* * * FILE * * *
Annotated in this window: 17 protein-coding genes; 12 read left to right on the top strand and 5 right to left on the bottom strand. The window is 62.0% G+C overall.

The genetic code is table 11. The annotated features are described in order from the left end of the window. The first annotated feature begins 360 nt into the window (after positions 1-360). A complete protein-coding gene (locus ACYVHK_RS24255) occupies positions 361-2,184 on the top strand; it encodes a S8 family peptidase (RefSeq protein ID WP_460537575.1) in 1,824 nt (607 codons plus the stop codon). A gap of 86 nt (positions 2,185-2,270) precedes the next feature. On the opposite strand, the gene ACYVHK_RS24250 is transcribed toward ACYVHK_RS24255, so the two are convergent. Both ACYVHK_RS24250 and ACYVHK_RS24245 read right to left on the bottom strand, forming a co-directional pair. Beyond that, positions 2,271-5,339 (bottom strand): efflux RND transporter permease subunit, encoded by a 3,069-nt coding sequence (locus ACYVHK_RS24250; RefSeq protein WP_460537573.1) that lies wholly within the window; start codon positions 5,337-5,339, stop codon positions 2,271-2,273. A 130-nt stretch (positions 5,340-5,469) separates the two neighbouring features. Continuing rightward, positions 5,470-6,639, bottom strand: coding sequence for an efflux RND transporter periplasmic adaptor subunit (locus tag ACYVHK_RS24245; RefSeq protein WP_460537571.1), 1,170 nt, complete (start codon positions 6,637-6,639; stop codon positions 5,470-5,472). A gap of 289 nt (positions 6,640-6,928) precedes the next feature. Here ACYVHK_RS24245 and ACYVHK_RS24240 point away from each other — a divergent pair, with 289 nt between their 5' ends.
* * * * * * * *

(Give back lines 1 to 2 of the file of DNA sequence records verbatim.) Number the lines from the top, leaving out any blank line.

Annotated in this window: 17 protein-coding genes; 12 read left to right on the top strand and 5 right to left on the bottom strand. The window is 62.0% G+C overall.

The genetic code is table 11. The annotated features are described in order from the left end of the window. The first annotated feature begins 360 nt into the window (after positions 1-360). A complete protein-coding gene (locus ACYVHK_RS24255) occupies positions 361-2,184 on the top strand; it encodes a S8 family peptidase (RefSeq protein ID WP_460537575.1) in 1,824 nt (607 codons plus the stop codon). A gap of 86 nt (positions 2,185-2,270) precedes the next feature. On the opposite strand, the gene ACYVHK_RS24250 is transcribed toward ACYVHK_RS24255, so the two are convergent. Both ACYVHK_RS24250 and ACYVHK_RS24245 read right to left on the bottom strand, forming a co-directional pair. Beyond that, positions 2,271-5,339 (bottom strand): efflux RND transporter permease subunit, encoded by a 3,069-nt coding sequence (locus ACYVHK_RS24250; RefSeq protein WP_460537573.1) that lies wholly within the window; start codon positions 5,337-5,339, stop codon positions 2,271-2,273. A 130-nt stretch (positions 5,340-5,469) separates the two neighbouring features. Continuing rightward, positions 5,470-6,639, bottom strand: coding sequence for an efflux RND transporter periplasmic adaptor subunit (locus tag ACYVHK_RS24245; RefSeq protein WP_460537571.1), 1,170 nt, complete (start codon positions 6,637-6,639; stop codon positions 5,470-5,472). A gap of 289 nt (positions 6,640-6,928) precedes the next feature. Here ACYVHK_RS24245 and ACYVHK_RS24240 point away from each other — a divergent pair, with 289 nt between their 5' ends.